An apple and a broccoli practice tree pose on yoga mats.

My Experience with American Cancer Society Recommendations

Last updated: November 2022

According to the American Cancer Society's 2022 Nutrition and Physical Activity Guidelines for Cancer survivors, a healthy diet and regular physical activity are the most important modifiable factors in the long term health for a blood cancer survivor.1

I found this article most interesting as now both my husband and I are among the 16.9 million cancer survivors, and we are most eager to follow any recommendations for health.

The article is based on the growing evidence that diet and physical activity can help some cancer patients live longer and improve their overall health and wellness. The recommendations include avoiding obesity and increasing muscle mass thru diet and physical activity.

Nutrition is important

The guidelines recommend nutrition assessment and counseling.

During my husband’s recent cancer diagnosis, we met with a nutritionist who explained the importance of balanced meals during and after chemotherapy. The goal was to prevent any nutritional deficiencies, maintain muscle mass, and deal with any eating side effects from the chemotherapy. This is consistent with the ACS guidelines which emphasize that eating nutritious foods can improve the survivor’s energy levels and make them feel stronger.
Suggestions include:

  • Eating more fruits and vegetables every day. Colorful vegetables and fruits contain natural health promoting substances. Consider a variety of colored vegetables such as dark, green, red, and orange. Including leafy green spinach daily in my husband’s diet also helped improve his lab values as his platelets were drastically lowered due to chemotherapy.
  • Encourage whole fruits and grains
  • Lessen red or highly processed meats. Try to maintain your body weight. If you are losing weight, try eating frequent small meals during the day. Consider high calorie, high protein beverages like milk shakes.

Get moving

The benefits of physical activity may also help improve survival in certain cancers. Anxiety, depression, and fatigue can be lessened with physical activity. I personally discovered this while experiencing incapacitating fatigue after chemotherapy. Yoga reduced my fatigue, cleared my head, and gave me energy.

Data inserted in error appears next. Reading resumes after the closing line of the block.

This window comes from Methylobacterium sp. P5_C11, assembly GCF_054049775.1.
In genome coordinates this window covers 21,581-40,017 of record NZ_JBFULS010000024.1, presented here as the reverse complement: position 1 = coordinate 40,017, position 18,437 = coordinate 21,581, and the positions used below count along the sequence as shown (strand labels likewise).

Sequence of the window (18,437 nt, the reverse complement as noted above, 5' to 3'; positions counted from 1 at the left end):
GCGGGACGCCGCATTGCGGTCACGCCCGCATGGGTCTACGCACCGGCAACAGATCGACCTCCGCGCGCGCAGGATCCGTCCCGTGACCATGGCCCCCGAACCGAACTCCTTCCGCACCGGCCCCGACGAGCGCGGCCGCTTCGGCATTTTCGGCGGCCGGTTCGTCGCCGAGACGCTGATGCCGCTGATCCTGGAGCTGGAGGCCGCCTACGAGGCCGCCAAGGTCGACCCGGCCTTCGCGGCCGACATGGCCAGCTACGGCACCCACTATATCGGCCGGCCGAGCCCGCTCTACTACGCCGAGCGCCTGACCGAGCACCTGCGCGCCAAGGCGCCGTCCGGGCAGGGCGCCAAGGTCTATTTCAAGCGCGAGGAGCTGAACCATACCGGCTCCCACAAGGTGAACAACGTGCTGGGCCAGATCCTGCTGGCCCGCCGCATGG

ACS recommends that physical activity assessment and counseling begin as soon as possible after a cancer diagnosis. Fortunately, my husband began a physical rehabilitation program after his cancer surgery. It has continued after his chemotherapy and has lessened the fatigue and weakness associated with his therapy.

When your physician advises, start slowly. Gradually increase how often and how long you exercise. Consider walking, yoga, bicycling etc. Listen to your body, do not overdo.

Having a dog has greatly increased our physical activity. We stroll for long walks in the fresh air. This combined with my husband’s physical rehabilitation program has lessened his weakness, and fatigue.

Together we are striving to eat more nutritious meals and follow these American Cancer Society guidelines for cancer survivors.

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This article represents the opinions, thoughts, and experiences of the author; none of this content has been paid for by any advertiser. The Blood-Cancer.com team does not recommend or endorse any products or treatments discussed herein. Learn more about how we maintain editorial integrity here.

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